Alabama Maker’s stained-glass art colors home and heaven

Alabama Maker’s stained-glass art colors home and heaven
Deborah Strawn has been making stained glass for decades in her Loachapoka studio, but she still loves the moments of revelation the form provides. (Mark Sandlin/Alabama NewsCenter)

Deborah Strawn Glass, Loachapoka

 The Maker: Deborah Strawn

Deborah Strawn’s past profession helped people hear better. Her current one helps them see the light.

“I have a master’s degree in audiology from Auburn University, and used to work with the hearing impaired,” Strawn says. “That was my bread and butter – until I discovered glass art.”

One of the South’s leading stained-glass experts, the largely self-taught artist started making small pieces in the 1980s after a friend introduced her to the craft.

“I learned the basics, made some works and started entering shows,” Strawn says. “Then I won a few awards, and thought I needed to learn more. So I studied at the Penland School of Crafts in North Carolina and the Pilchuck Glass School in Seattle. Pilchuck offers intensive two- and three-week courses, and I’ve taken several of them.”

Alabama Maker Deborah Strawn creates stained glass with built-in surprises from Alabama NewsCenter on Vimeo.

From her home studio in Loachapoka just outside Auburn, Strawn creates works ranging from pieces the size of photo slides to inspirational church windows. She sells her art on her Facebook and Instagram pages, by word of mouth and at gatherings such as the Southern Makers show, while also encouraging beginners looking to break into the stained-glass business.

“The first thing I tell people is to have a studio,” she says. “This isn’t something you can do in one day and just leave on the kitchen table overnight. These works take time, and you need to be able to walk away.”

As her glass skills grew, so did Strawn’s artworks.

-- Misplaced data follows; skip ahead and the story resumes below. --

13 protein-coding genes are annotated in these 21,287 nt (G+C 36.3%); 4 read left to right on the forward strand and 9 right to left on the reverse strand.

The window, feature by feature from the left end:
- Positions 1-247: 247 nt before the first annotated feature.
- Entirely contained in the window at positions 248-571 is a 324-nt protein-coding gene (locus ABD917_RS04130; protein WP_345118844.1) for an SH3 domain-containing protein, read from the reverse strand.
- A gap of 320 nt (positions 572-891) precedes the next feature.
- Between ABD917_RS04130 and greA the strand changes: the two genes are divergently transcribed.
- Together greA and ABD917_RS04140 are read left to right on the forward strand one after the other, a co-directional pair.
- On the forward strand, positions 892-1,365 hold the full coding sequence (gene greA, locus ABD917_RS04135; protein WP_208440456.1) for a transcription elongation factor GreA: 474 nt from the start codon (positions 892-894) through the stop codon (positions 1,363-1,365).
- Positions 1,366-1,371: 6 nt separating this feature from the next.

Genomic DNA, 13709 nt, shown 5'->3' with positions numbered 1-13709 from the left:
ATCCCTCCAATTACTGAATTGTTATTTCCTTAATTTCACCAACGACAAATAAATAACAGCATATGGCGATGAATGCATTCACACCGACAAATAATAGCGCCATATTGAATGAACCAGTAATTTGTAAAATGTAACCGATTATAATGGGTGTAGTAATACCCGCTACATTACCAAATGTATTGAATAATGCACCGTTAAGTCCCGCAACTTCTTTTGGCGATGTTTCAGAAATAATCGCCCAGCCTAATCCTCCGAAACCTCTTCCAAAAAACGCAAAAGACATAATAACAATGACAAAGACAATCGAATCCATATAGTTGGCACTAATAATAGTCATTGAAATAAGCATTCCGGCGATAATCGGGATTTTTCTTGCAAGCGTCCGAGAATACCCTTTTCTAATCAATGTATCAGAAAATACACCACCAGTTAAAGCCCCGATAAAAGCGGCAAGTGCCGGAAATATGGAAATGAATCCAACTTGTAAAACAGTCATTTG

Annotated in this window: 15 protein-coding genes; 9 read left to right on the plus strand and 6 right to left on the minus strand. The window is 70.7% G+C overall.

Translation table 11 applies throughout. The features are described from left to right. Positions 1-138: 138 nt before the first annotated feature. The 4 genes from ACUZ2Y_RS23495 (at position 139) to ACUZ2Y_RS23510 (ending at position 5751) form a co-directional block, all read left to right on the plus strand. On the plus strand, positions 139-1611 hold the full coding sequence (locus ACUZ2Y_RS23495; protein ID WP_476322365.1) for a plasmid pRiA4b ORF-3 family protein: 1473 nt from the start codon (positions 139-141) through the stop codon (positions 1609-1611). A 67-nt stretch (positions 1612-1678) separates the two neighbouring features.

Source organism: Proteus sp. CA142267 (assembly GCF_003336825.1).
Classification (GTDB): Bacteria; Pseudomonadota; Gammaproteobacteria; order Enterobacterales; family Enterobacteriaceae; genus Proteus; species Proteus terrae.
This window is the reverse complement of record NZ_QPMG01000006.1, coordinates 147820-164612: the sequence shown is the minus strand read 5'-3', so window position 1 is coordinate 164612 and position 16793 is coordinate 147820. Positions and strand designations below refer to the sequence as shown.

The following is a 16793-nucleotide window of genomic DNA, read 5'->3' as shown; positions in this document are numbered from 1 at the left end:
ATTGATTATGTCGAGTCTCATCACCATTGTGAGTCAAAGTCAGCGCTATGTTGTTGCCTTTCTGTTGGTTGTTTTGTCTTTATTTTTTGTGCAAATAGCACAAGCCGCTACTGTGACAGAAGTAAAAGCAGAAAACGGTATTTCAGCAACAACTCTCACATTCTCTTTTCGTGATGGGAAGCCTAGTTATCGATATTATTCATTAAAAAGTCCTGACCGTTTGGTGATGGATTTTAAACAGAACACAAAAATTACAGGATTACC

About 30 years ago I started doing church windows,” she says. “I’ve done some that include abstract bird designs for the Unitarian Universalist Fellowship Church in Auburn, and just finished eight traditional windows for a church in Waverly that was built in the 1800s. It was hit by lightning, and the congregation raised all the money to completely rebuild it. They’d come around while I was working on the windows and give me wonderful support.”

In addition to her spiritual commissions, the artist also creates original windows for residences and businesses, including a funeral home. “The woman who owned it said she had gotten a better price from a man who did glass work. But I asked her who she trusted more to create exactly what she was looking for – a man or a woman – and I got the job.”

And for the past two decades, she has also created three-dimensional artworks by combining found objects with leaded glass.

“Currently, I’m working on a series of portraits of women who have influenced me,” Strawn says. “I call it ‘My Life’s Strong Southern Women.’ The first will be a portrait of my Aunt Hazel. She loved zinnias, so I may call it ‘Aunt Zinnia.’”

Working from a photo, Strawn hopes to create a shining memory of her aunt – especially when the light comes through.

 The Product: One-of-a-kind stained-glass artworks ranging from tiny pieces the size of photo slides to windows for homes, businesses and churches.

 Take Home: A stained-glass piece set in a picture frame ($25 to $65).

Deborah Strawn Glass, 334-329-8034  

Also on  at Strawnglass.

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